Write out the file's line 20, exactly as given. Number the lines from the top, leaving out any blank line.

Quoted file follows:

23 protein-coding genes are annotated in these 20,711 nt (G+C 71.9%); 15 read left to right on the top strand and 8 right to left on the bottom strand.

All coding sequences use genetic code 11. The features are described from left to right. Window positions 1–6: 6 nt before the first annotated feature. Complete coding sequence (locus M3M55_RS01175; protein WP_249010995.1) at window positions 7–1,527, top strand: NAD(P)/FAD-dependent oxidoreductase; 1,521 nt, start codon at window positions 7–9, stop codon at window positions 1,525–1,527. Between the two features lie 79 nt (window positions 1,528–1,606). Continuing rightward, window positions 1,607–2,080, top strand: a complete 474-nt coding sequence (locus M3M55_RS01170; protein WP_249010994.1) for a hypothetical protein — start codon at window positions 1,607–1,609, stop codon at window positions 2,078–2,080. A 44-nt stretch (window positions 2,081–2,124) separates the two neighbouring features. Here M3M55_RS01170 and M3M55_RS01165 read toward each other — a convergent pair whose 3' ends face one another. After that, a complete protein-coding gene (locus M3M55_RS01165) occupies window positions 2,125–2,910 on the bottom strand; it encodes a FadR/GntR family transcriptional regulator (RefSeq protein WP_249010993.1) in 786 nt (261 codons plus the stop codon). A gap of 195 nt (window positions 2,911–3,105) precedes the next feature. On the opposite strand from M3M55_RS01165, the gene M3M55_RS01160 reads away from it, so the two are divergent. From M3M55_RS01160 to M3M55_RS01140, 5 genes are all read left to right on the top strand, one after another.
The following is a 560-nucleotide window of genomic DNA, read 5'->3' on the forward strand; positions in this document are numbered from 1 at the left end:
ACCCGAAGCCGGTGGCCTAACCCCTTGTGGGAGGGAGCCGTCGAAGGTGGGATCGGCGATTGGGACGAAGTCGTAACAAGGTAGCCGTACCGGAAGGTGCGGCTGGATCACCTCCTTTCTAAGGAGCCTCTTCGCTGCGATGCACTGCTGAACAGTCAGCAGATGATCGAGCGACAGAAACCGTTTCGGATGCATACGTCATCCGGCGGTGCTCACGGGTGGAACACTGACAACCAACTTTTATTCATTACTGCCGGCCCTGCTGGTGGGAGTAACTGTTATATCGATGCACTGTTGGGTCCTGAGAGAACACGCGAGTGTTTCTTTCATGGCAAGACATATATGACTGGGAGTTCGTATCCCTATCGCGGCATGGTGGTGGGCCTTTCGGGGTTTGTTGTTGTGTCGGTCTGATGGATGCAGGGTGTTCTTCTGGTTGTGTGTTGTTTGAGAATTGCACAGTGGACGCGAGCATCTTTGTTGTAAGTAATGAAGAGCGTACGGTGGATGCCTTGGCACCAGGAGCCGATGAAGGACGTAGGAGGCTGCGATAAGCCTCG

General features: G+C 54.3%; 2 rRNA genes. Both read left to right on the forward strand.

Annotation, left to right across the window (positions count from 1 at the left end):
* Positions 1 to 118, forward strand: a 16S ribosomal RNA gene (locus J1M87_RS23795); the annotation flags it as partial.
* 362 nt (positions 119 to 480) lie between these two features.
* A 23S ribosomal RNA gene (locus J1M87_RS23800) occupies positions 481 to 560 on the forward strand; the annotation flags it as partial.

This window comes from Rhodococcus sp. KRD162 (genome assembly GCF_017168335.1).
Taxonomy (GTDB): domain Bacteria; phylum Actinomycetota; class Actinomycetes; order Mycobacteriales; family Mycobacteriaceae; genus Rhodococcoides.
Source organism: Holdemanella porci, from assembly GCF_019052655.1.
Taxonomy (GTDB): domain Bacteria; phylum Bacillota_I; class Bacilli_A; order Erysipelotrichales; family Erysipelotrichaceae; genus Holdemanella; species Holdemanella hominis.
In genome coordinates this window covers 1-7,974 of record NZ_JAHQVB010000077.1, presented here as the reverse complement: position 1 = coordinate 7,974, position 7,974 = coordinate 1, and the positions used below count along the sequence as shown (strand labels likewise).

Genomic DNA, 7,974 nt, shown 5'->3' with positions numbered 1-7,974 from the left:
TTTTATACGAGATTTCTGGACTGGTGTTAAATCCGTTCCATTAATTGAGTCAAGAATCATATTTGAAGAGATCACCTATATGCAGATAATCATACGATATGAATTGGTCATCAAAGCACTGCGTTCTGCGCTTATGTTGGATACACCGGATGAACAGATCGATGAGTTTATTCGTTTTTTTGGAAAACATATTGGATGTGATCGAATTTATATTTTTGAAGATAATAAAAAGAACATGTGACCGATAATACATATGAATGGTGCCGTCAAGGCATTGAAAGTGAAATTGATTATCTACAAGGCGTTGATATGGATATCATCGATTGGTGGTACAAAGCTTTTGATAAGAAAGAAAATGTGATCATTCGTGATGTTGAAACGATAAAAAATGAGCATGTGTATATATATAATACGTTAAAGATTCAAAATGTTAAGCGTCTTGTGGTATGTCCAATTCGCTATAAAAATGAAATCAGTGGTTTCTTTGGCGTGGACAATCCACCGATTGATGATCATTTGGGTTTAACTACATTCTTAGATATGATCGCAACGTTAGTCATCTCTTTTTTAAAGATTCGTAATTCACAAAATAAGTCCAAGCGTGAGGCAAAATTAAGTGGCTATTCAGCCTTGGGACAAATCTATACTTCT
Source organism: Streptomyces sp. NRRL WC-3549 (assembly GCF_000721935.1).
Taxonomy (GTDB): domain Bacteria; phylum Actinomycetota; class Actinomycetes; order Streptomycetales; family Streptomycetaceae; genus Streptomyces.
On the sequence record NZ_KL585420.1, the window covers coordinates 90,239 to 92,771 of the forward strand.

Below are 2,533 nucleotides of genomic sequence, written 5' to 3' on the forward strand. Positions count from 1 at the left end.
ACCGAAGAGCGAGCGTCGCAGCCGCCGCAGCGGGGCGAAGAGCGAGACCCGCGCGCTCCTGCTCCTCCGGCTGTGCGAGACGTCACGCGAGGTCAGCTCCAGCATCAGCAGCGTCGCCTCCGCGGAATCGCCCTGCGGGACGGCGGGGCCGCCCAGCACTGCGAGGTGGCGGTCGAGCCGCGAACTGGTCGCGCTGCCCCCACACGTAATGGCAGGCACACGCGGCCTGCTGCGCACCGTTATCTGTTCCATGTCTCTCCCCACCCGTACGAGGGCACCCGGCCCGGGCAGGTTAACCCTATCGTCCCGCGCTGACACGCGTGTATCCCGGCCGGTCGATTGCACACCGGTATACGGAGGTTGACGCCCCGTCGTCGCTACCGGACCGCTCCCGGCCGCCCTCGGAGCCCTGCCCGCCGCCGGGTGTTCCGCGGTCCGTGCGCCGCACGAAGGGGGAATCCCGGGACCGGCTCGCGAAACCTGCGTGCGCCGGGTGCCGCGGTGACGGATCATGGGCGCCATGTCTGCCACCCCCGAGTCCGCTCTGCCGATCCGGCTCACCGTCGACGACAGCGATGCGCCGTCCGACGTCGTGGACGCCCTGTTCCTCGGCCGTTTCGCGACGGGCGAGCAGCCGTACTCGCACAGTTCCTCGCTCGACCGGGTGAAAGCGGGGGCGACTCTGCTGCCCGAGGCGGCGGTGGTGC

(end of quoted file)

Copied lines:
Below are 2,533 nucleotides of genomic sequence, written 5' to 3' on the forward strand. Positions count from 1 at the left end.